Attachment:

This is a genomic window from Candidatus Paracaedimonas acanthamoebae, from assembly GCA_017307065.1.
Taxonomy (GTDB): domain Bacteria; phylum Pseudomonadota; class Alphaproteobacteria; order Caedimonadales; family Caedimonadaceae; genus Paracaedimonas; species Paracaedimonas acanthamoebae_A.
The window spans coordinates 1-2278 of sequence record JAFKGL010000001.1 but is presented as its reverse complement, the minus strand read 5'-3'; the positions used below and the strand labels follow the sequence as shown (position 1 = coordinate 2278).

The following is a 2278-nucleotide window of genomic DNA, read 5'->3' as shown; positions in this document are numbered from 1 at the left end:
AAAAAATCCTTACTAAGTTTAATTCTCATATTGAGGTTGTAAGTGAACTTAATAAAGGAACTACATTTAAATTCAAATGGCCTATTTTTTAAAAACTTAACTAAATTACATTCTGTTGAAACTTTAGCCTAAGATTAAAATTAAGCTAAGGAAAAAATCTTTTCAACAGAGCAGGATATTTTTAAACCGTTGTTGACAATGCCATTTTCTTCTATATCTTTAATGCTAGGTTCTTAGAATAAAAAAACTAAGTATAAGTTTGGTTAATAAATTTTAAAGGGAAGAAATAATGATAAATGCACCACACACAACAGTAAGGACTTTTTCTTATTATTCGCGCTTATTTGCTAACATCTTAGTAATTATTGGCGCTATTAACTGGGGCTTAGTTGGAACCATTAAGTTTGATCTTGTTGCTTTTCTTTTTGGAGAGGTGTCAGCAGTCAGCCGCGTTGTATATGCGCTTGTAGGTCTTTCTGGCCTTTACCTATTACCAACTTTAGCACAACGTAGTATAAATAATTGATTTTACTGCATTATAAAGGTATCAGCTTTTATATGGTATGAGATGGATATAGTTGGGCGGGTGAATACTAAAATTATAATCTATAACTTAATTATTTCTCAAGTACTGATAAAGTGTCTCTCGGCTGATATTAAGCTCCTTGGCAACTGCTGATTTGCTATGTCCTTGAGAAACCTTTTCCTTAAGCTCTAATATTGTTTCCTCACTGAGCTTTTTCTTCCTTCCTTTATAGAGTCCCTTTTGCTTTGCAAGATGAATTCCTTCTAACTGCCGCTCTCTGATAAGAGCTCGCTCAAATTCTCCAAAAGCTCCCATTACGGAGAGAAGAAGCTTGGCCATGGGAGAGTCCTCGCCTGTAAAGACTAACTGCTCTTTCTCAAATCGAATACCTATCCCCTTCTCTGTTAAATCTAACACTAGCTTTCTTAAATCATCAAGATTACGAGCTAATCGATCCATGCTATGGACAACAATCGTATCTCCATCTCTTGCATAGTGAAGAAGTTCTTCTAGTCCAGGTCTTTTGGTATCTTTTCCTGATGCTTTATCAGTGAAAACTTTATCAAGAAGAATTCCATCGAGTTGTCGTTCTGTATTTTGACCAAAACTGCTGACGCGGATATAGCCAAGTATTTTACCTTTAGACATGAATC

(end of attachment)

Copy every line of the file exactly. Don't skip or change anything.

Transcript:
This is a genomic window from Candidatus Paracaedimonas acanthamoebae, from assembly GCA_017307065.1.
Taxonomy (GTDB): domain Bacteria; phylum Pseudomonadota; class Alphaproteobacteria; order Caedimonadales; family Caedimonadaceae; genus Paracaedimonas; species Paracaedimonas acanthamoebae_A.
The window spans coordinates 1-2278 of sequence record JAFKGL010000001.1 but is presented as its reverse complement, the minus strand read 5'-3'; the positions used below and the strand labels follow the sequence as shown (position 1 = coordinate 2278).

The following is a 2278-nucleotide window of genomic DNA, read 5'->3' as shown; positions in this document are numbered from 1 at the left end:
AAAAAATCCTTACTAAGTTTAATTCTCATATTGAGGTTGTAAGTGAACTTAATAAAGGAACTACATTTAAATTCAAATGGCCTATTTTTTAAAAACTTAACTAAATTACATTCTGTTGAAACTTTAGCCTAAGATTAAAATTAAGCTAAGGAAAAAATCTTTTCAACAGAGCAGGATATTTTTAAACCGTTGTTGACAATGCCATTTTCTTCTATATCTTTAATGCTAGGTTCTTAGAATAAAAAAACTAAGTATAAGTTTGGTTAATAAATTTTAAAGGGAAGAAATAATGATAAATGCACCACACACAACAGTAAGGACTTTTTCTTATTATTCGCGCTTATTTGCTAACATCTTAGTAATTATTGGCGCTATTAACTGGGGCTTAGTTGGAACCATTAAGTTTGATCTTGTTGCTTTTCTTTTTGGAGAGGTGTCAGCAGTCAGCCGCGTTGTATATGCGCTTGTAGGTCTTTCTGGCCTTTACCTATTACCAACTTTAGCACAACGTAGTATAAATAATTGATTTTACTGCATTATAAAGGTATCAGCTTTTATATGGTATGAGATGGATATAGTTGGGCGGGTGAATACTAAAATTATAATCTATAACTTAATTATTTCTCAAGTACTGATAAAGTGTCTCTCGGCTGATATTAAGCTCCTTGGCAACTGCTGATTTGCTATGTCCTTGAGAAACCTTTTCCTTAAGCTCTAATATTGTTTCCTCACTGAGCTTTTTCTTCCTTCCTTTATAGAGTCCCTTTTGCTTTGCAAGATGAATTCCTTCTAACTGCCGCTCTCTGATAAGAGCTCGCTCAAATTCTCCAAAAGCTCCCATTACGGAGAGAAGAAGCTTGGCCATGGGAGAGTCCTCGCCTGTAAAGACTAACTGCTCTTTCTCAAATCGAATACCTATCCCCTTCTCTGTTAAATCTAACACTAGCTTTCTTAAATCATCAAGATTACGAGCTAATCGATCCATGCTATGGACAACAATCGTATCTCCATCTCTTGCATAGTGAAGAAGTTCTTCTAGTCCAGGTCTTTTGGTATCTTTTCCTGATGCTTTATCAGTGAAAACTTTATCAAGAAGAATTCCATCGAGTTGTCGTTCTGTATTTTGACCAAAACTGCTGACGCGGATATAGCCAAGTATTTTACCTTTAGACATGAATC